So, large hats aside, our aim was to create a work where the digital technology had some ‘intervention’ (Mark Coniglio’s terminology again) within the movement creation or performance. <‘intervention’ from the verb ‘intervene’: To involve oneself in a situation so as to alter or hinder an action or development> Simply put: how can we make our computers tell us what to do? This is easily achieved using algorithms of course. But again, simply programming a computer to give us instructions seemed like a fairly inefficient use of time. Could it not be simpler to ask another performer to stand at the side and shout commands at us? And…isn’t that what choreography normally involves afterall? If we were to achieve any meaningful ‘intervention’ we would have to use the computer to give us access to possibilities that we could not achieve without the computer:

A.) its ability to process large amounts of data in a short space of time

B.) its ability to deliver instructions without bias or interference of biological factors. (hmmm, computers however make very unreliable performers, prone to crashes half way through etc. I did have one mentor who swore that her computer not crashing half way through the performance depended on how many chickens she’d sacrificed.)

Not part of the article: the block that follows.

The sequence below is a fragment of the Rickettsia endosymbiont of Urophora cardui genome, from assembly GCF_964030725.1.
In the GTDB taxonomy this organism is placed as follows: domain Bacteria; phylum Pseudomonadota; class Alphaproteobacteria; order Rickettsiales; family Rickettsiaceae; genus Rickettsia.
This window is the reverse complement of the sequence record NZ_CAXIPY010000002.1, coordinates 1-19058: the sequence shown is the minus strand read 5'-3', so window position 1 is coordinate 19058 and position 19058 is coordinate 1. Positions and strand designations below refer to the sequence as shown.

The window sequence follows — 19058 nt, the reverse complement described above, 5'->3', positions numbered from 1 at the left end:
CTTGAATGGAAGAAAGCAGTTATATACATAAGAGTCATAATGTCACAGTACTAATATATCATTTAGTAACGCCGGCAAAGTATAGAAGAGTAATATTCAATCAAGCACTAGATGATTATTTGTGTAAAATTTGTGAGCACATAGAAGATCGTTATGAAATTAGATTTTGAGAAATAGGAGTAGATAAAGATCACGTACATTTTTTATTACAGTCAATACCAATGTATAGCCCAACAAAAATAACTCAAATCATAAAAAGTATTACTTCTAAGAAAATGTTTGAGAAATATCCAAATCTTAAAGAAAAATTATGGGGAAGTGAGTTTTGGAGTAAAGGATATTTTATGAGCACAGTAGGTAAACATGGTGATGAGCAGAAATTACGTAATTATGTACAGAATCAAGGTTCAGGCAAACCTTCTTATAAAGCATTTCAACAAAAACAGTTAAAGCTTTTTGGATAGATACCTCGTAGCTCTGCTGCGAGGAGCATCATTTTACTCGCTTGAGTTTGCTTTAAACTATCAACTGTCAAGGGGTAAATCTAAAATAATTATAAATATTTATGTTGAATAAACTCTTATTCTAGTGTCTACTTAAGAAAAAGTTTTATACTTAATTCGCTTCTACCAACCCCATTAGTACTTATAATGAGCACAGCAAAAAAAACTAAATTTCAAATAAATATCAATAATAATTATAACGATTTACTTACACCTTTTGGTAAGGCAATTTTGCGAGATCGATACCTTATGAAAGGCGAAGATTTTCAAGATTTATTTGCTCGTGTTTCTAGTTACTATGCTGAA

So, large hats and sacrificed chickens aside, where does this leave us?

In February 2014 we’ll head back to South East Dance’s studios in Hextable to thrash out ideas for a week. We will import live data in real time into software. We want to create a choreographic score that can be controlled or built around data generated by a completely unconnected activity taking place somewhere else in the world. Our mock up, Right Left Sit, in the dance hack used a touch OSC app to send real time accelerometer readings to a computer. So whilst Kate walked around the room with her phone relaying information to my computer, I sat, stood, paused, put my right hand up, or left, or both according to the instructions generated by the combination of data interacting with the algorithms on my computer. But what other data could we use? Will the data we use have some impact on the subject matter of the work as a whole? Will all the sacrificed chickens achieve something? Or will it all just be one large hat?